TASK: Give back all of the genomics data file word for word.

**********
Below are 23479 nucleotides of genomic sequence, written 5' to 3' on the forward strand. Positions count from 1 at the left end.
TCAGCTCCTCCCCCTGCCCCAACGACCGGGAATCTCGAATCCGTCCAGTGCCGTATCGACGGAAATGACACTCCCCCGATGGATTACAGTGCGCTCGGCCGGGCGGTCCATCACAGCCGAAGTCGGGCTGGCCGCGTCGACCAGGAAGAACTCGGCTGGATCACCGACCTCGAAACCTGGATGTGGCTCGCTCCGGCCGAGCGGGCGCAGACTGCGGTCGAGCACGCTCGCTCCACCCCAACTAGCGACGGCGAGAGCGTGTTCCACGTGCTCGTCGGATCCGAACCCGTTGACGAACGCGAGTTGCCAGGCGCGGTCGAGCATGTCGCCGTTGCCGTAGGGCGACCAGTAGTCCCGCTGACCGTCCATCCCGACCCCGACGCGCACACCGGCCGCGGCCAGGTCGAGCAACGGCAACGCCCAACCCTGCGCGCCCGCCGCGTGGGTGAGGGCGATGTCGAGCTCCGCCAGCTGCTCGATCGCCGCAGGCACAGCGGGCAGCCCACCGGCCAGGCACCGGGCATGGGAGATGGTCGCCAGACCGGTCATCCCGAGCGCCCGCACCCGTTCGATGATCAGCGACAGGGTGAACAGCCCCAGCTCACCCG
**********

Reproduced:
Below are 23479 nucleotides of genomic sequence, written 5' to 3' on the forward strand. Positions count from 1 at the left end.
TCAGCTCCTCCCCCTGCCCCAACGACCGGGAATCTCGAATCCGTCCAGTGCCGTATCGACGGAAATGACACTCCCCCGATGGATTACAGTGCGCTCGGCCGGGCGGTCCATCACAGCCGAAGTCGGGCTGGCCGCGTCGACCAGGAAGAACTCGGCTGGATCACCGACCTCGAAACCTGGATGTGGCTCGCTCCGGCCGAGCGGGCGCAGACTGCGGTCGAGCACGCTCGCTCCACCCCAACTAGCGACGGCGAGAGCGTGTTCCACGTGCTCGTCGGATCCGAACCCGTTGACGAACGCGAGTTGCCAGGCGCGGTCGAGCATGTCGCCGTTGCCGTAGGGCGACCAGTAGTCCCGCTGACCGTCCATCCCGACCCCGACGCGCACACCGGCCGCGGCCAGGTCGAGCAACGGCAACGCCCAACCCTGCGCGCCCGCCGCGTGGGTGAGGGCGATGTCGAGCTCCGCCAGCTGCTCGATCGCCGCAGGCACAGCGGGCAGCCCACCGGCCAGGCACCGGGCATGGGAGATGGTCGCCAGACCGGTCATCCCGAGCGCCCGCACCCGTTCGATGATCAGCGACAGGGTGAACAGCCCCAGCTCACCCG